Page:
• The private key was lost, but not compromised or stolen; e.g. the machine was destroyed in a fire. A new certificate should be issued for the new server key, but there is no point in revoking the old certificate (see below).

  • A server certificate will soon expire; a new one is issued. There shall be some overlap during which both certificates are valid, so that the transition can be enacted without any downtime.


Conceptually, the X.509 model is one of positive assertions of local properties. An X.509 certificate says "this key is owned by that entity". There is nothing in X.509 which says "that entity has only x active certificates"; this is not part of the properties that X.509 tries to maintain, and it would actually be impossible to enforce, because nothing would prevent me from building my own CA and issuing certificates for other people. I mean, if I find a certificate issued by some CA, then I can extract the certificate contents and put that in a new certificates which I can sign. I thus can arbitrarily make thousands of new certificates for any server I wish -- and that's not even "wrong" because I am not writing any fake assertion in any of these certificates.

Correspondingly, CRL are not designed to be a way to publish information about any list of "active certificates". A certificate is revoked not because it will no longer be used by the owner, but because verifiers must no longer accept it, which is a very different thing. You do not revoke a certificate when the private key is destroyed; you revoke it when you suspect that the private key is in the wrong hands.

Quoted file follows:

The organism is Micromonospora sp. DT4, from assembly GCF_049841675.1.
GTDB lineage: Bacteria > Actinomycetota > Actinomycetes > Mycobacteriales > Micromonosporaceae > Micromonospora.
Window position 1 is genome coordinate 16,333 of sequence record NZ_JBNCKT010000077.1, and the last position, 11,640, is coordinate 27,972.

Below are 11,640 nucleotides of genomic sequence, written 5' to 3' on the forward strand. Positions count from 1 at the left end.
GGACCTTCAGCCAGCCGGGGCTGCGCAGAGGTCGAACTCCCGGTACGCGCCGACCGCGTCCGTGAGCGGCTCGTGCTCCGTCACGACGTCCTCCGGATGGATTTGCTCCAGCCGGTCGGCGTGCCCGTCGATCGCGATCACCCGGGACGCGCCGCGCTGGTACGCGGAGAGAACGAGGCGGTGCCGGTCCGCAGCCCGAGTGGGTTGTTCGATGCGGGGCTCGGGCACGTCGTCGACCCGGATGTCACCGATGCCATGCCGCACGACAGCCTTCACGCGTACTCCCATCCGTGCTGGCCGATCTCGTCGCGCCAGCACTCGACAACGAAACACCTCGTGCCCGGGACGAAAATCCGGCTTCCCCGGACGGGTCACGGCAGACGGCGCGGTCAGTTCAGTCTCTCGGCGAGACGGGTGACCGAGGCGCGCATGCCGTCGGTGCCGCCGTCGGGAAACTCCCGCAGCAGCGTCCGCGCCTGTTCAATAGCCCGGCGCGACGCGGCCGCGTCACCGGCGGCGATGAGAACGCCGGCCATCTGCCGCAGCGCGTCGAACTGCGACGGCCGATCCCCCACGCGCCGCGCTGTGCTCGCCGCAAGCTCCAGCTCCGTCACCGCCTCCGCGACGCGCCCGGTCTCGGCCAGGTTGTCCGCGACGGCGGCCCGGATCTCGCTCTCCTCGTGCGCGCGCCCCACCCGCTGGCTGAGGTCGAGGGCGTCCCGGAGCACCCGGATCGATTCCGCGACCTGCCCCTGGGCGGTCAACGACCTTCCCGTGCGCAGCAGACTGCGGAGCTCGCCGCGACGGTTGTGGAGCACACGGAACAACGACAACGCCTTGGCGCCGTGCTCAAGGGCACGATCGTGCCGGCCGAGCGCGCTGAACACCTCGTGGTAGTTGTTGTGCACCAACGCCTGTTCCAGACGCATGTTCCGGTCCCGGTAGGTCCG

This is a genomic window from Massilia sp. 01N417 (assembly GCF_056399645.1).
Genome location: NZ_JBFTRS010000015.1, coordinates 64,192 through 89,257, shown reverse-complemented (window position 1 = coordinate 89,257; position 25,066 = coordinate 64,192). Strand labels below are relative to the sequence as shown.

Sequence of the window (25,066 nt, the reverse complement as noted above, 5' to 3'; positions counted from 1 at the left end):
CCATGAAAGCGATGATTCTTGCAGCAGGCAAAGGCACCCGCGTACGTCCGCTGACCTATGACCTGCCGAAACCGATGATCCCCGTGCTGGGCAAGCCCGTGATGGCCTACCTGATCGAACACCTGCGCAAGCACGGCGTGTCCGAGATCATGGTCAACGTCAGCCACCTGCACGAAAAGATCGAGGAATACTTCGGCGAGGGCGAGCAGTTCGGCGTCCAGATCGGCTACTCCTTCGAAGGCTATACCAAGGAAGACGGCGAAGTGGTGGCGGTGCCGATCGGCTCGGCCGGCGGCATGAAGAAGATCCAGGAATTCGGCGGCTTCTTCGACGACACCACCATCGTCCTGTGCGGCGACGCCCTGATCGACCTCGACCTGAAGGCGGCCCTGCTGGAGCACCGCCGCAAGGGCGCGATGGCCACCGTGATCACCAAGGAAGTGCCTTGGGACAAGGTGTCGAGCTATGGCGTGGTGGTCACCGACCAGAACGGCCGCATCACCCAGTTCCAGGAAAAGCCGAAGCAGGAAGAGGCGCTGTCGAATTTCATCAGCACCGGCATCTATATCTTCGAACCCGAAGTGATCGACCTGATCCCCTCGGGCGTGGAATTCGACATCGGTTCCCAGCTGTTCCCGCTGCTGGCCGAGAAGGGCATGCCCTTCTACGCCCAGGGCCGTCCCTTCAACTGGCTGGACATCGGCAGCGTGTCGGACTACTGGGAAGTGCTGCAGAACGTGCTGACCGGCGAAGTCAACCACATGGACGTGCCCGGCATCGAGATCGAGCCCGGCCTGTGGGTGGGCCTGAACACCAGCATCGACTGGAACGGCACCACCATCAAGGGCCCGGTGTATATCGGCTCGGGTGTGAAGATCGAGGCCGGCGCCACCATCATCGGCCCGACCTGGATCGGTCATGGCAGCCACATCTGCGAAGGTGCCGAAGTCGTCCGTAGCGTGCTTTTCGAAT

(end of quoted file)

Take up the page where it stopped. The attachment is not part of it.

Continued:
That X.509 might not be the exact right model for HTTPS servers on the global Web is a valid point. That's the gist of Convergence: replacing the X.509 model (positive assertions trickling from trusted authorities) with another model where servers have some contextual state and, in particular, don't switch certificates every five minutes. With X.509, a given SSL server could perfectly have one million valid certificates at the same time, and use a randomly chosen one for each connection; X.509 validation is totally up to it. But "normal HTTPS servers don't do that" and Convergence tries to milk extra security out of that idea of "normal servers".

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I propose a counter-scenario:

What if I am unhappy with my current CA, CA-1, and I move to CA-2 and have them issue a new certificate for my site. If I am no longer a customer of CA-1 and they decline to add my original certificate to the CRL then browsers in your scenario would reject my new (and valid) certificate.

Additionally there may be cases where you use certificates on multiple servers or load balancers. Your mechanism would require you to update all of those devices simultaneously (along with the CRL).

What you're proposing is to add very rudimentary anomaly detection into the browsers that would make good decisions in 96% of cases but not always.

The CRL is for certificates that we know (or strongly suspect) have been compromised, not for any certificate that we're done with but still believe is secure. The real issue in your scenario is that there's a rogue CA, not that the browsers accept two different certificates for the same domain at the same time. The browsers should stop trusting the bad CA.